Working Toward Independence

Elena told her mom and dad her goal was a job that would be challenging, rewarding and help her learn to be independent. With her parents’ and employee mentors along the way, support was put in place to help her reach her goal.

She attended an adult day program where attendees assembled parts exceeding production records, at a company that sterilized hospital instruments and in dietary services at a nursing home. Elena’s outgoing personality fit aspects of each job but she wanted something different.

She applied for a job at her hometown Harrisburg Chik-fil-A restaurant, interviewed and received a job offer for a 25-hour, five-day-a-week position. She is proud to wear her red shirt and nametag when she works in the main dining room keeping it tidy and assisting customers.

Since being employed, Elena’s mom has seen her daughter mature and successfully tackle her goals: “She is becoming her own person and feeling good about herself that she has ability that she can do more and wants to do more . . . She is handling it beautifully.”

Looking Toward the Future

Dr. McHale echoes that a strong and dependable support network of family and extended family has positive effects on how an individual thrives. “A network of support always improves the outcomes of our patients and their families. No one lives in isolation and when you have support you give the patient the best opportunity for success,” he observes.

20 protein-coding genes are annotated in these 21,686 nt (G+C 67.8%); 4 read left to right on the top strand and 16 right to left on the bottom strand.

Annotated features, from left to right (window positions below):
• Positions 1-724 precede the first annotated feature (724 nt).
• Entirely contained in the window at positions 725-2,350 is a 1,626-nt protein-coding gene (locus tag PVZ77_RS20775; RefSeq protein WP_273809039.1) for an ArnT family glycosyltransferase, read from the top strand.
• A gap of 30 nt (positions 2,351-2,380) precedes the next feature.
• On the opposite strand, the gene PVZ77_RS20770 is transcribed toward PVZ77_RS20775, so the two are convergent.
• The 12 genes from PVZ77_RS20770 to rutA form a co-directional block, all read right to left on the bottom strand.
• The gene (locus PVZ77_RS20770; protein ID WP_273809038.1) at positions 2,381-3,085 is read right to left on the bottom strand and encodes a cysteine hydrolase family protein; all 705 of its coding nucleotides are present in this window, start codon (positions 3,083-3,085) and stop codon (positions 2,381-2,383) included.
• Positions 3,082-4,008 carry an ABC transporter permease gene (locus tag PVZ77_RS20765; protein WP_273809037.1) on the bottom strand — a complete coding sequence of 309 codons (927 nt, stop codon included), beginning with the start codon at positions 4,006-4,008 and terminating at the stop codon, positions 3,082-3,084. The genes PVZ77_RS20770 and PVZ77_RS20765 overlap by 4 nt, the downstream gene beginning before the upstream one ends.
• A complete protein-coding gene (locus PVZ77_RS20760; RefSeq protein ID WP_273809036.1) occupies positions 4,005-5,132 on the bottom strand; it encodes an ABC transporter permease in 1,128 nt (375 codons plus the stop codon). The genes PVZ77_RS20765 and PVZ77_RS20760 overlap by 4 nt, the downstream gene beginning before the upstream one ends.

Dr. McHale explains that a solid network of family support, Elena’s ability to monitor how and when medications affect her and communicating that information has helped her thrive. “I am most proud that she takes ownership of herself and her treatment. Her understanding of how her body reacts to the prescribed medications aids us in monitoring and being able to slowly reduce medications,” he notes.

Elena is preparing to move into her apartment and is eager to have a place of her own to call home. “I am excited to get it and sign the papers for it. The first thing in my new apartment, I will have an open house . . . I am going to invite people who have helped her along the way,” she says.

Despite obstacles through the years, Geri and John advised other parents to not lose hope. “You never give up. You just keep putting one foot in front of the other. We knew there was more for Elena and realized her potential,” mom says.

Geri, glancing over at her child, shares the hopes and dreams she has for her daughter: “I want more steppingstones for her. I really think she hasn’t landed yet. . . Every one of her experiences has prepared her for the future. She has dealt with disappointment. She has had wonderful memories. I think the sky is the limit and she isn’t there yet.”

To meet Elena, click on the video below or visit Monarch’s YouTube channel here. For information about Monarch’s Behavioral Health services, visit here or call (866) 272-7826 to get started.

Posted on: Friday July 21, 2023